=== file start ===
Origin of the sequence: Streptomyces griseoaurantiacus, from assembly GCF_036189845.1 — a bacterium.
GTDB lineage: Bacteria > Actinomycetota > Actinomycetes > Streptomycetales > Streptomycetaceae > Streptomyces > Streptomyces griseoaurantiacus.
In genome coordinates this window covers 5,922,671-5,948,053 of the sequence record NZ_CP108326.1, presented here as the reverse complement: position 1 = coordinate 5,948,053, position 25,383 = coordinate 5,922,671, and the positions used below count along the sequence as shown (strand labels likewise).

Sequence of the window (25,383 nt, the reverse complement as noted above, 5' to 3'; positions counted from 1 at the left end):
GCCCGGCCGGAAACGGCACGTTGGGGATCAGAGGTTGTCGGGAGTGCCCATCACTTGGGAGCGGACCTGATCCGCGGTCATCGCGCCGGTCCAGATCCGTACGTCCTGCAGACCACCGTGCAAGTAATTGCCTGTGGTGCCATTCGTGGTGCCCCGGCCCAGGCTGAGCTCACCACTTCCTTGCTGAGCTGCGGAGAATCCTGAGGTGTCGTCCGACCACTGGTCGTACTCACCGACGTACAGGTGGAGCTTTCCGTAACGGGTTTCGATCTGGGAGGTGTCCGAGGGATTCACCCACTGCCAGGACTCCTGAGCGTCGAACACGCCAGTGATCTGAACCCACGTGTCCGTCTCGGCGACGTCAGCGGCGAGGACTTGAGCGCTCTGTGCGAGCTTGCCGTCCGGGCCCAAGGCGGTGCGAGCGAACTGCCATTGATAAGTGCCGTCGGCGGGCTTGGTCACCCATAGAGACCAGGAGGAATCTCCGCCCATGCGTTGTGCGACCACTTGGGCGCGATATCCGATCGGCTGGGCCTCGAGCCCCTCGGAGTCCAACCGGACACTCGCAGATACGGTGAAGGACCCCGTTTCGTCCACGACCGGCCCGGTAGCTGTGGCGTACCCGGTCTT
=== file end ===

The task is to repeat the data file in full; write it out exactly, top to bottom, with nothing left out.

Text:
Origin of the sequence: Streptomyces griseoaurantiacus, from assembly GCF_036189845.1 — a bacterium.
GTDB lineage: Bacteria > Actinomycetota > Actinomycetes > Streptomycetales > Streptomycetaceae > Streptomyces > Streptomyces griseoaurantiacus.
In genome coordinates this window covers 5,922,671-5,948,053 of the sequence record NZ_CP108326.1, presented here as the reverse complement: position 1 = coordinate 5,948,053, position 25,383 = coordinate 5,922,671, and the positions used below count along the sequence as shown (strand labels likewise).

Sequence of the window (25,383 nt, the reverse complement as noted above, 5' to 3'; positions counted from 1 at the left end):
GCCCGGCCGGAAACGGCACGTTGGGGATCAGAGGTTGTCGGGAGTGCCCATCACTTGGGAGCGGACCTGATCCGCGGTCATCGCGCCGGTCCAGATCCGTACGTCCTGCAGACCACCGTGCAAGTAATTGCCTGTGGTGCCATTCGTGGTGCCCCGGCCCAGGCTGAGCTCACCACTTCCTTGCTGAGCTGCGGAGAATCCTGAGGTGTCGTCCGACCACTGGTCGTACTCACCGACGTACAGGTGGAGCTTTCCGTAACGGGTTTCGATCTGGGAGGTGTCCGAGGGATTCACCCACTGCCAGGACTCCTGAGCGTCGAACACGCCAGTGATCTGAACCCACGTGTCCGTCTCGGCGACGTCAGCGGCGAGGACTTGAGCGCTCTGTGCGAGCTTGCCGTCCGGGCCCAAGGCGGTGCGAGCGAACTGCCATTGATAAGTGCCGTCGGCGGGCTTGGTCACCCATAGAGACCAGGAGGAATCTCCGCCCATGCGTTGTGCGACCACTTGGGCGCGATATCCGATCGGCTGGGCCTCGAGCCCCTCGGAGTCCAACCGGACACTCGCAGATACGGTGAAGGACCCCGTTTCGTCCACGACCGGCCCGGTAGCTGTGGCGTACCCGGTCTT